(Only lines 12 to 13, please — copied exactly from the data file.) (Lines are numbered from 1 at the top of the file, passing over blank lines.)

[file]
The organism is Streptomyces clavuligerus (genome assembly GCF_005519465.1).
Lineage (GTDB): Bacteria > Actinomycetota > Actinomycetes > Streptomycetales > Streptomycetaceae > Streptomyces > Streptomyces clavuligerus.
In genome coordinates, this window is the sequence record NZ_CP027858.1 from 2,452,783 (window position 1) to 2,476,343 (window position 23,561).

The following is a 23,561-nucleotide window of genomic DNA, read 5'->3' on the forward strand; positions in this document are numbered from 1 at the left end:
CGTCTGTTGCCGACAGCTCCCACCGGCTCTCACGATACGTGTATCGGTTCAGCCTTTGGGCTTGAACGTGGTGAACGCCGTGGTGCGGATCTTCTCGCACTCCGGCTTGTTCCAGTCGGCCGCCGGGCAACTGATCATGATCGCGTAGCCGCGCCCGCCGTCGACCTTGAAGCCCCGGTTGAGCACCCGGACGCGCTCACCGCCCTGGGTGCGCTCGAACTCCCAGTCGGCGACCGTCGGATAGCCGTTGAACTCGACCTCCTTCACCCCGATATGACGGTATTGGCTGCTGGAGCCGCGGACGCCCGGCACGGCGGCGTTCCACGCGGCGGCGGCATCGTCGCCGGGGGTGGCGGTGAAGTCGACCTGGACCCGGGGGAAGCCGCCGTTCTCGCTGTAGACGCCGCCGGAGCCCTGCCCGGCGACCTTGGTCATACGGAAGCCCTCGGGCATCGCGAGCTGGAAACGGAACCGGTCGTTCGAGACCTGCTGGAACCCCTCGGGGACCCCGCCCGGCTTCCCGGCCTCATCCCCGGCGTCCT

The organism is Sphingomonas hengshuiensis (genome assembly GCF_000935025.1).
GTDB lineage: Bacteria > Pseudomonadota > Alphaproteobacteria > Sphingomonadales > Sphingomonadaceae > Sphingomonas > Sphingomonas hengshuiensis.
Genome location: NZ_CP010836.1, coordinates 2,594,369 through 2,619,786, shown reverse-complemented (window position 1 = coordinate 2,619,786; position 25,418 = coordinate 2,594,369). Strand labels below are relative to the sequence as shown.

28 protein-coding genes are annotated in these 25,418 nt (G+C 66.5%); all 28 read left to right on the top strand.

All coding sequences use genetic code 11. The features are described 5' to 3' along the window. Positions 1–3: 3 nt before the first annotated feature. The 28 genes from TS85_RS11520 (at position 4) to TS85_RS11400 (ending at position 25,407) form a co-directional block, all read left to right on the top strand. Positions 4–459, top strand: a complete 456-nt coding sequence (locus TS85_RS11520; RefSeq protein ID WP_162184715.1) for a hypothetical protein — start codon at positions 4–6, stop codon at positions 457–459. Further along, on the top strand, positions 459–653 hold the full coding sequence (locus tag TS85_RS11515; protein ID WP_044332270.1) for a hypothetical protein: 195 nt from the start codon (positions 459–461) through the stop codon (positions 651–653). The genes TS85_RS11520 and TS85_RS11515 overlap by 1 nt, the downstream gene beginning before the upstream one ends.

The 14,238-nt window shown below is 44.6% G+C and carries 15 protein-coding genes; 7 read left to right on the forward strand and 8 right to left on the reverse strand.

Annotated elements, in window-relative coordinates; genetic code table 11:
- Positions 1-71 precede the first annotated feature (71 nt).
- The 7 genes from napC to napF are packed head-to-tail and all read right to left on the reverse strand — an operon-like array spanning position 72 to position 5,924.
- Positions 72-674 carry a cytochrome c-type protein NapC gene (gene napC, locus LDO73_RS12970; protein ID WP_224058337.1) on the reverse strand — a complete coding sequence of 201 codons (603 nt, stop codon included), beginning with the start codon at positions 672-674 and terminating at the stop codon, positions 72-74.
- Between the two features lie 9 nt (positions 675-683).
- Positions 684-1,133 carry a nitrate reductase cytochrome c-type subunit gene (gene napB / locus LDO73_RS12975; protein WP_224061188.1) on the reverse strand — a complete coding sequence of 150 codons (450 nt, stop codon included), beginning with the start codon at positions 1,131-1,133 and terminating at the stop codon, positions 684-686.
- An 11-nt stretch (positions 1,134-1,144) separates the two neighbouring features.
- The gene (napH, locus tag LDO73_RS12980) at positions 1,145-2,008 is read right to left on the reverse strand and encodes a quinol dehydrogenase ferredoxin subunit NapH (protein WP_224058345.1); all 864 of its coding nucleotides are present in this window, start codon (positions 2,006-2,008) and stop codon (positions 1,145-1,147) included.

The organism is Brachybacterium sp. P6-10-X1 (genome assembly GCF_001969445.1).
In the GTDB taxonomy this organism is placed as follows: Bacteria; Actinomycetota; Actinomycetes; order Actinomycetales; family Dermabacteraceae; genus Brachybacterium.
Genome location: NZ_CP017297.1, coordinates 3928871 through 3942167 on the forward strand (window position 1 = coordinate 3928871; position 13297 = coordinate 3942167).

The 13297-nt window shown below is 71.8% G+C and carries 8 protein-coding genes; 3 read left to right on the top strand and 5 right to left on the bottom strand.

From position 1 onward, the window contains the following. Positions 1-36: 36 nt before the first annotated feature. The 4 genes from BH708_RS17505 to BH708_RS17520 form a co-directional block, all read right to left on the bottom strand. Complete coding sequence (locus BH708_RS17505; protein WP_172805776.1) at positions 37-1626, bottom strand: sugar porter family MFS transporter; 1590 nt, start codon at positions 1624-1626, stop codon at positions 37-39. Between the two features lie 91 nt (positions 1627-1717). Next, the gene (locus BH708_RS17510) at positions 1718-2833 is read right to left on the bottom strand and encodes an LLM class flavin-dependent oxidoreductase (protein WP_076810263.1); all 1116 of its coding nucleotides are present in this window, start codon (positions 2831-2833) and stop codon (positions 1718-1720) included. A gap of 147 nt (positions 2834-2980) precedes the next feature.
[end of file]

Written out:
Annotated elements, in window-relative coordinates; genetic code table 11:
- Positions 1-71 precede the first annotated feature (71 nt).